True purpose comes from within

Take it from purpose marketing forerunner Carol Cone and three other experts.

Clockwise from top-left: Carol Cone, Burghardt Tenderich, Kimberley Goode and Balaji Ganapathy.
Clockwise from top-left: Carol Cone, Burghardt Tenderich, Kimberley Goode and Balaji Ganapathy.

Companies have to walk a tightrope to create purpose initiatives that are developed from inside of an organization and are strategic, integrated and impactful, while also avoiding accusations of “purpose washing,” said purpose marketing legend Carol Cone at PRDecoded.

The CEO of Carol Cone on Purpose asked other experts how brands can do just that during a breakout panel entitled How to Power Purpose for Maximum Business, Brand and Societal Impact.

Burghardt Tenderich, professor of practice at the University of Southern California’s Annenberg School for Communication and Journalism, said he examined case studies from the 2019 PRWeek Purpose Awards and found it’s important to have a clear campaign objective. It’s also helpful when organizations publish their purpose statements, “putting it on-record how they’re going to do it,” to introduce accountability and rally stakeholders.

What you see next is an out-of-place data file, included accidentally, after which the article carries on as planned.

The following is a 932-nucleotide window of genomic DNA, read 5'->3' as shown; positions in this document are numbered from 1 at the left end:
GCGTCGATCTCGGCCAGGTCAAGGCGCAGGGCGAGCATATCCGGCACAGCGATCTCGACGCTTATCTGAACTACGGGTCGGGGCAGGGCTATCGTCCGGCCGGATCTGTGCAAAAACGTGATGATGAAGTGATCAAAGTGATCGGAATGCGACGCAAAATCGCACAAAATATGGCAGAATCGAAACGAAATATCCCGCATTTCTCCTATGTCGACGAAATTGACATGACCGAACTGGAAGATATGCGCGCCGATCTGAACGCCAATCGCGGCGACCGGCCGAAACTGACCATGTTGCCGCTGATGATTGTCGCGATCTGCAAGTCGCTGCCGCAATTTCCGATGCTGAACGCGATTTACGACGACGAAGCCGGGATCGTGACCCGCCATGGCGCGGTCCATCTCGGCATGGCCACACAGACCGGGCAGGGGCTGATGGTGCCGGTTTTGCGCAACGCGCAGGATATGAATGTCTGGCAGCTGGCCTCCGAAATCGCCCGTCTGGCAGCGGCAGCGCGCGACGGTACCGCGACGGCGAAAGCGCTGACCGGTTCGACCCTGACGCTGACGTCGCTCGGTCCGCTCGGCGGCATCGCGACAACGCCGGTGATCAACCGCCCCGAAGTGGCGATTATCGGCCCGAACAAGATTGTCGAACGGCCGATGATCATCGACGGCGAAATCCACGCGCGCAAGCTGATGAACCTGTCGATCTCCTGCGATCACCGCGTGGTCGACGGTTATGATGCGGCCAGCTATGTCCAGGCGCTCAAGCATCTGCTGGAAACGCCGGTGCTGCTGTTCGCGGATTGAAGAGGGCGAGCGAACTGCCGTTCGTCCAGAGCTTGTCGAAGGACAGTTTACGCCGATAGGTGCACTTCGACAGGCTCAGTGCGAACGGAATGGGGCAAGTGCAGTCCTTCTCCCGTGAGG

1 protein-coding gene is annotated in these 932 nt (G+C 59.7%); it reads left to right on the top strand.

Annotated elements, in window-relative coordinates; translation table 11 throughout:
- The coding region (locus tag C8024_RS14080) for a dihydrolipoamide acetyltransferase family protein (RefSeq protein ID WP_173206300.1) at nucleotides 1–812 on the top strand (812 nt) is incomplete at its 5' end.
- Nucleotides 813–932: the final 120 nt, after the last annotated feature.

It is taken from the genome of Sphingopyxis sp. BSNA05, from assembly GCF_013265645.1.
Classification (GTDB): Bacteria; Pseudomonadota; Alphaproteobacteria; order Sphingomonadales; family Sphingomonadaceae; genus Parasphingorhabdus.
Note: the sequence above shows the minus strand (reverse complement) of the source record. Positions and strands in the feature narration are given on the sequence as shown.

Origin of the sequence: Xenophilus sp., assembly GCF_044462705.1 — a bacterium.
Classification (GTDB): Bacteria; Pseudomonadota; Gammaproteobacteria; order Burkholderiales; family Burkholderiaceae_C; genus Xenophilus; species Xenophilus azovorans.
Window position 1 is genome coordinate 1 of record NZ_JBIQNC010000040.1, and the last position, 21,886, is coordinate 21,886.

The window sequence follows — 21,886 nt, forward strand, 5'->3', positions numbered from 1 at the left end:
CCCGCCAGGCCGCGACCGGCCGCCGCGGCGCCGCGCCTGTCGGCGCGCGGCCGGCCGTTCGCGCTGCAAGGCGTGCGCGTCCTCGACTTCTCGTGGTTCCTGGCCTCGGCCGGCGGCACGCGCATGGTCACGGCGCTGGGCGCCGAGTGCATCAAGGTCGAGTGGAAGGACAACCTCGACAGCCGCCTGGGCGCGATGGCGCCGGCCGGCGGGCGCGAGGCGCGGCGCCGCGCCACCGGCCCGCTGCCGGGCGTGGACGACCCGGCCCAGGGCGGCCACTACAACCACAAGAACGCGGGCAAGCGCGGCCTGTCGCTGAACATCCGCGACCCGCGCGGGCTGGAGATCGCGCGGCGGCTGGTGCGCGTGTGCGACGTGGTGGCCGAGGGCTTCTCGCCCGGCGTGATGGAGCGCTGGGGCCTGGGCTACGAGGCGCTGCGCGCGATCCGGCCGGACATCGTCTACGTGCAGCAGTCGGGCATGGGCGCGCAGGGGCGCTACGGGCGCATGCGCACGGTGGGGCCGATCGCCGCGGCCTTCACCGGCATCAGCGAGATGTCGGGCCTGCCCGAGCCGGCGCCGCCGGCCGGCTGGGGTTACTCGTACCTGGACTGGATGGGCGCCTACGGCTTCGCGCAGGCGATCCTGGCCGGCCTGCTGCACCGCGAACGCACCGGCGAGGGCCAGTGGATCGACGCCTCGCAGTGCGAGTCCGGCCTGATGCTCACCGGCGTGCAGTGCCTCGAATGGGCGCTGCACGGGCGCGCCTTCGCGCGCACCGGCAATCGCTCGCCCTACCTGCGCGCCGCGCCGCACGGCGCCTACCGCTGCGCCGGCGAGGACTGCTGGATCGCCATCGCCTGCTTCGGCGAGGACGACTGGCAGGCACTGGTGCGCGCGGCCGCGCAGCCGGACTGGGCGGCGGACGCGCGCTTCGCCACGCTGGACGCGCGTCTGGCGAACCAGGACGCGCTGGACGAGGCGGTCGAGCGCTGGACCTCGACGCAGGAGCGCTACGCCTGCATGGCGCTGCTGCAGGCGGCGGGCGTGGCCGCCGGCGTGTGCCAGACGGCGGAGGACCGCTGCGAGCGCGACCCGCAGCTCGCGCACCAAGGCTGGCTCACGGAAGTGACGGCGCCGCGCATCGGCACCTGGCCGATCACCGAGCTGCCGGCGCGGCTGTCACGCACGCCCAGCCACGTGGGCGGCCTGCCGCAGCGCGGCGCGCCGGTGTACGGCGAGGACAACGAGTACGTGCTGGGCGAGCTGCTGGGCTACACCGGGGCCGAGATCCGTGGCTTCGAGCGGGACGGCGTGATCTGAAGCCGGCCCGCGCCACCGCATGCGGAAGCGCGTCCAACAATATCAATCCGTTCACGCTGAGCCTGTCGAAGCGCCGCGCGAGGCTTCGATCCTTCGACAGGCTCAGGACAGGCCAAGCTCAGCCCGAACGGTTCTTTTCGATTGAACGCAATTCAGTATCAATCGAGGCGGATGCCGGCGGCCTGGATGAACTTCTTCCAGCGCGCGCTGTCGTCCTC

“The need to be authentic and genuine, that comes through when brands take the public service approach,” he explained. “We saw that in addressing healthcare issues such as mental health or specific disabilities. Partnering with nonprofits is key, such as Levi Strauss on a gun violence prevention campaign.”

Balaji Ganapathy, chief social responsibility officer and global head of corporate social responsibility for Tata Consultancy Services, noted his company started with a commitment to its employees during the COVID-19 pandemic.

“The first position we took was not to have any layoffs,” he said. “We doubled down on existing employees and the health and well-being of employees was a primary focus.”

Kimberley Goode, SVP of external affairs at Blue Shield of California, also emphasized the organization’s employees, and stressed the importance of purpose to them.

“We look at purpose in the form of a North Star, and that’s something every one of our employees understands what we are trying to do,” she said.

That extends to partner organizations, as well.

“It really is recognizing that you cannot superimpose your purpose or your North Star on other stakeholders,” she explained. “You have to bring them in and engage them in an honest and genuine way.”

Have you registered with us yet?

Register now to enjoy more articles and free email bulletins

Register
Already registered?
Sign in